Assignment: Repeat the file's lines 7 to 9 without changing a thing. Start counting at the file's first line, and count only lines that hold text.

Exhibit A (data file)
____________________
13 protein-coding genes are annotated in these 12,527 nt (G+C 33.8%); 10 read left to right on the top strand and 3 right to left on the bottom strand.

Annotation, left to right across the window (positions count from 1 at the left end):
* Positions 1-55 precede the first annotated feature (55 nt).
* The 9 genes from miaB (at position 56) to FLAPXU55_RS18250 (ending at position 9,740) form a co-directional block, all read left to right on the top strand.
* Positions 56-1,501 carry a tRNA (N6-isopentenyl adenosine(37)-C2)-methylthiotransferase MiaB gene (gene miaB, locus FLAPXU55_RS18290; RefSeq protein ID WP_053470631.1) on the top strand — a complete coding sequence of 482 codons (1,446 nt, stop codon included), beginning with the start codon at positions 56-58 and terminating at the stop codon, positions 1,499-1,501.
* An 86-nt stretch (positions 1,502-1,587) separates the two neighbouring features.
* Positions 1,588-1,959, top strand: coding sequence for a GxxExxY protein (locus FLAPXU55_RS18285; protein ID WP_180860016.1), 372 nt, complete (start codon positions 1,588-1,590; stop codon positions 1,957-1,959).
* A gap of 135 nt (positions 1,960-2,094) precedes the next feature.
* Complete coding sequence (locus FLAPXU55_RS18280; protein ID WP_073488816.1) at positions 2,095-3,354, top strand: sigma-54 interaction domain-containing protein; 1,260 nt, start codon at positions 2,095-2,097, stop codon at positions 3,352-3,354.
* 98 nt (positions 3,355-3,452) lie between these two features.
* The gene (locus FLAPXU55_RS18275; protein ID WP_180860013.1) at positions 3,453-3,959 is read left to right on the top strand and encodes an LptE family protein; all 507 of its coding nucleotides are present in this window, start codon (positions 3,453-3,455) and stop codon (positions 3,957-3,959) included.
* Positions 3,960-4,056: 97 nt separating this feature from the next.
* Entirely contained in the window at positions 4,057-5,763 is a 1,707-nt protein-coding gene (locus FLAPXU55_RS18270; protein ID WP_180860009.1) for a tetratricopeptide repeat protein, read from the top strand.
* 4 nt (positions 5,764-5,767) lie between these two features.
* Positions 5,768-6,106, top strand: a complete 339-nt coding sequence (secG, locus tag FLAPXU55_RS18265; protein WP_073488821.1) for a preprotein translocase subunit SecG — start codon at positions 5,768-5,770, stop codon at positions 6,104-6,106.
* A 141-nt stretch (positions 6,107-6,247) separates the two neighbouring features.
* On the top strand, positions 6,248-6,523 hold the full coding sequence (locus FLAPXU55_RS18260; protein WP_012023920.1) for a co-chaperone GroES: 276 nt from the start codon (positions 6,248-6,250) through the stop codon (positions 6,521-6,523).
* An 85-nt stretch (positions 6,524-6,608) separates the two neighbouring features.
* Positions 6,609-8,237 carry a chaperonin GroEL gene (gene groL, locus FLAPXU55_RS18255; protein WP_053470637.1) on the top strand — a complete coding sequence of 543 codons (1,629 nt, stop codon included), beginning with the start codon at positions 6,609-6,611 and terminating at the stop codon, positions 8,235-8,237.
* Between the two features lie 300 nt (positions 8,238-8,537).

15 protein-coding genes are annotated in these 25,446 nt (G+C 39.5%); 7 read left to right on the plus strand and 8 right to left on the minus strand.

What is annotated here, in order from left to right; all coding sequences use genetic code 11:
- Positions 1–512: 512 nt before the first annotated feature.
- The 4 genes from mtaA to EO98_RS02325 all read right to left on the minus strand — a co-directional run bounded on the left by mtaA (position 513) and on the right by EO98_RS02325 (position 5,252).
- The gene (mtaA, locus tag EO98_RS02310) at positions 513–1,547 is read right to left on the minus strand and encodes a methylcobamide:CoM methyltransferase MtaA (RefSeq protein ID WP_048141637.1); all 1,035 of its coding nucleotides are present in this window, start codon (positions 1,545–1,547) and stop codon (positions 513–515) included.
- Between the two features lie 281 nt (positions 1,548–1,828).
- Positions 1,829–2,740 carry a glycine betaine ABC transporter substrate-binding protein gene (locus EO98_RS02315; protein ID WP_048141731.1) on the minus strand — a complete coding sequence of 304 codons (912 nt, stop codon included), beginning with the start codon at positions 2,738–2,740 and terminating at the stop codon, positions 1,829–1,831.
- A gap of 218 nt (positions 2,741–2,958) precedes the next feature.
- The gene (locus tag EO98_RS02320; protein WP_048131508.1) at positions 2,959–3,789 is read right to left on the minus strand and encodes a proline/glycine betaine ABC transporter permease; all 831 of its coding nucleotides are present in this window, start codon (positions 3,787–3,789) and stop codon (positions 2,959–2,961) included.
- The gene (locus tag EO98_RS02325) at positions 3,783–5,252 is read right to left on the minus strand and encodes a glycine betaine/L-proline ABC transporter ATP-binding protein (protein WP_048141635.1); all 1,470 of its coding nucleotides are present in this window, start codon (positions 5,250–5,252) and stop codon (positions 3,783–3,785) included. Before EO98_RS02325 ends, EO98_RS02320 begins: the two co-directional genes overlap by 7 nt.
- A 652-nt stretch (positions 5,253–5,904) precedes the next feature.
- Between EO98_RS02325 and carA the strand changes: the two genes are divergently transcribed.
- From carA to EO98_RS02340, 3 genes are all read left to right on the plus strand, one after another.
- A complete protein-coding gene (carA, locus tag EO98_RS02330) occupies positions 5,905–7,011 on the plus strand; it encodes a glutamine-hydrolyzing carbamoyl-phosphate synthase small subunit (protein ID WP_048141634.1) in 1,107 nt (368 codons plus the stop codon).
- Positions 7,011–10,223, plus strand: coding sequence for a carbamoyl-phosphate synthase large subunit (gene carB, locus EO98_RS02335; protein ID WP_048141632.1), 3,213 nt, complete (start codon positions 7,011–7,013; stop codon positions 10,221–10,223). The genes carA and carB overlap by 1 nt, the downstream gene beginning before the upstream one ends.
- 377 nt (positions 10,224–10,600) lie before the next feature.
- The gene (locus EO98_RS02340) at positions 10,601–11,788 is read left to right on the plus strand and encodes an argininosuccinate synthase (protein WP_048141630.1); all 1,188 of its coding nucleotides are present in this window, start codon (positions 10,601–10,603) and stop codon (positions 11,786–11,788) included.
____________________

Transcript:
* Positions 1,588-1,959, top strand: coding sequence for a GxxExxY protein (locus FLAPXU55_RS18285; protein ID WP_180860016.1), 372 nt, complete (start codon positions 1,588-1,590; stop codon positions 1,957-1,959).
* A gap of 135 nt (positions 1,960-2,094) precedes the next feature.
* Complete coding sequence (locus FLAPXU55_RS18280; protein ID WP_073488816.1) at positions 2,095-3,354, top strand: sigma-54 interaction domain-containing protein; 1,260 nt, start codon at positions 2,095-2,097, stop codon at positions 3,352-3,354.